Oscar Pistorius denied parole a decade after murdering girlfriend Reeva Steenkamp in South Africa
Johannesburg — Former Olympic runner and Paralympic gold medalist Oscar Pistorius was again denied parole on Friday. South Africa's parole board issued the ruling, keeping Pistorius jailed more than 10 years after he shot and killed his girlfriend Reeva Steenkamp.
The board considered his conduct and disciplinary record in prison, his participation in educational or other training courses during the last decade of incarceration, and his mental and physical state to assess whether Pistorius, now 36, would still pose a threat to public safety.
He will be able to reapply for parole in another year.
As Steenkamp's mother June arrived Friday at the parole hearing, she was asked if she believed Pistorius was remorseful.
"No. Never," she said. "It's very hard to be in the same room as him."
Steenkamp's parents were expected to address the parole board, which met behind closed doors, to voice their opposition to Pistorius being granted early parole.
"We don't believe his story," June Steenkamp told reporters as her car pulled into the Atteridgeville Correctional Centre in Pretoria on Friday.
The 2014 murder trial kept viewers around the world glued to the live courtroom broadcast as prosecutors argued that the elite athlete had deliberately shot his girlfriend through a locked bathroom door in the middle of the night.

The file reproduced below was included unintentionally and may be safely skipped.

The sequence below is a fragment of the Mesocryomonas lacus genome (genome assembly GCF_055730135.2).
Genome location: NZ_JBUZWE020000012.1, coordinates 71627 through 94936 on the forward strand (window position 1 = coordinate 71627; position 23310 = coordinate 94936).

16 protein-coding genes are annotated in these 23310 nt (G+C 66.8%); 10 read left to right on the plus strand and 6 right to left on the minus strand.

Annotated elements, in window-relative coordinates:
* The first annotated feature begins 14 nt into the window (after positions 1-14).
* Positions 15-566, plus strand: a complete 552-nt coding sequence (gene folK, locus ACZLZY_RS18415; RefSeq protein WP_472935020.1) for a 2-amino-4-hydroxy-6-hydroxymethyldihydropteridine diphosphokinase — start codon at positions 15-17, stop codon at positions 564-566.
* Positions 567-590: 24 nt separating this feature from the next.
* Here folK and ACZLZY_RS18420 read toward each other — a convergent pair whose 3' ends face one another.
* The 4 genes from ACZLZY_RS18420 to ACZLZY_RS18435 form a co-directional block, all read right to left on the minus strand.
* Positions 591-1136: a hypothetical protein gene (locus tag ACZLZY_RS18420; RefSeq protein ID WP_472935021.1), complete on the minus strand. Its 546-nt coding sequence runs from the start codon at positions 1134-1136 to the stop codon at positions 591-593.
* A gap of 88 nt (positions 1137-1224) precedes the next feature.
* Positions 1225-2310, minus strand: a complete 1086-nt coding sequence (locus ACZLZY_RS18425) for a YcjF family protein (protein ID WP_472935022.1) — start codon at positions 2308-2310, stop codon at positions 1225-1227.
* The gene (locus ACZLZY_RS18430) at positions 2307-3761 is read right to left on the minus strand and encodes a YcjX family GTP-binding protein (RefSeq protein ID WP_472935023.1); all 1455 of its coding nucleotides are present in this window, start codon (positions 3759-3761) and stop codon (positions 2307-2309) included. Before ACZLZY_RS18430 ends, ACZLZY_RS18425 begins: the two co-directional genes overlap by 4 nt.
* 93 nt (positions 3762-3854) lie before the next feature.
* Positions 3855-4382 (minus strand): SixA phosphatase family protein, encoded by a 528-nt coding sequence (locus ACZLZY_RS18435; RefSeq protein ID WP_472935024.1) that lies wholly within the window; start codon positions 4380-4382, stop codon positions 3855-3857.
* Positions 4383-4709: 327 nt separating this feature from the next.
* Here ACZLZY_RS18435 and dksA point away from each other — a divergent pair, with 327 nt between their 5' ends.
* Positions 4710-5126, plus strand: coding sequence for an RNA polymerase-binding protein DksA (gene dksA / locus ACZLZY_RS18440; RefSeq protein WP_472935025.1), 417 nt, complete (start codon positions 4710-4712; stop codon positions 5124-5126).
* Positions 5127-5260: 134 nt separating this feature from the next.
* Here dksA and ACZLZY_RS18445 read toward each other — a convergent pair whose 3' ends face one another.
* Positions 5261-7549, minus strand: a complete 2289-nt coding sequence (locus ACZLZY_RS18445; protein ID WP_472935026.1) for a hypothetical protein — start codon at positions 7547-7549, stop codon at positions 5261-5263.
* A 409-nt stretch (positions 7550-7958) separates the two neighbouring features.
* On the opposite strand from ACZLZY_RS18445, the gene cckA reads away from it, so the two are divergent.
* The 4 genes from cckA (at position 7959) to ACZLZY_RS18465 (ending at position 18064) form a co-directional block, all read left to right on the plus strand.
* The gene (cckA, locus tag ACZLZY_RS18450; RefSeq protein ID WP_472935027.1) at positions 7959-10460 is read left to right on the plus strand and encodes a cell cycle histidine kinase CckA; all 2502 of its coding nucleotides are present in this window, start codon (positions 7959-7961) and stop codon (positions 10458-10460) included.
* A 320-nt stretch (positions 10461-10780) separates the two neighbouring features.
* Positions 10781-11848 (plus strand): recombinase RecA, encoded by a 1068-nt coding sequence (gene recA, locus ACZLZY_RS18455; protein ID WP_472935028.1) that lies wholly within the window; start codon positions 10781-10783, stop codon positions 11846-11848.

Pistorius maintained throughout that it was a terrible accident and that he had mistaken Steenkamp for an intruder. He was ultimately convicted of murder after prosecutors successfully appealed an initial conviction for culpable homicide, which is comparable to manslaughter. He was sentenced to 13 years and five months in prison in 2017, which took into account just over a year he had already served during the appeal process.
Social workers had inspected his uncle Arno Pistorius' property in Pretoria, which is where he would have served out the remainder of his sentence if parole had been granted.
Pistorius was last up for parole in 2021, but that request was denied on technical grounds as he had not met with Steenkamp's family as required under South Africa's parole rules. That meeting has since taken place, but Steenkamp's parents remain unconvinced that Pistorius has taken responsibility for his actions.
Steenkamp's mother had indicated before Friday that, along with her husband, she would oppose Pistorius' early release, arguing that unless he admits he deliberately killed their daughter, he can't be deemed to have shown remorse.
The year before the murder, Pistorius was a star at the London Olympics, achieving global recognition for becoming the first double amputee to compete against able-bodied sprinters. His prowess on twin carbon-fiber prosthetics earned him the nickname "Blade Runner."
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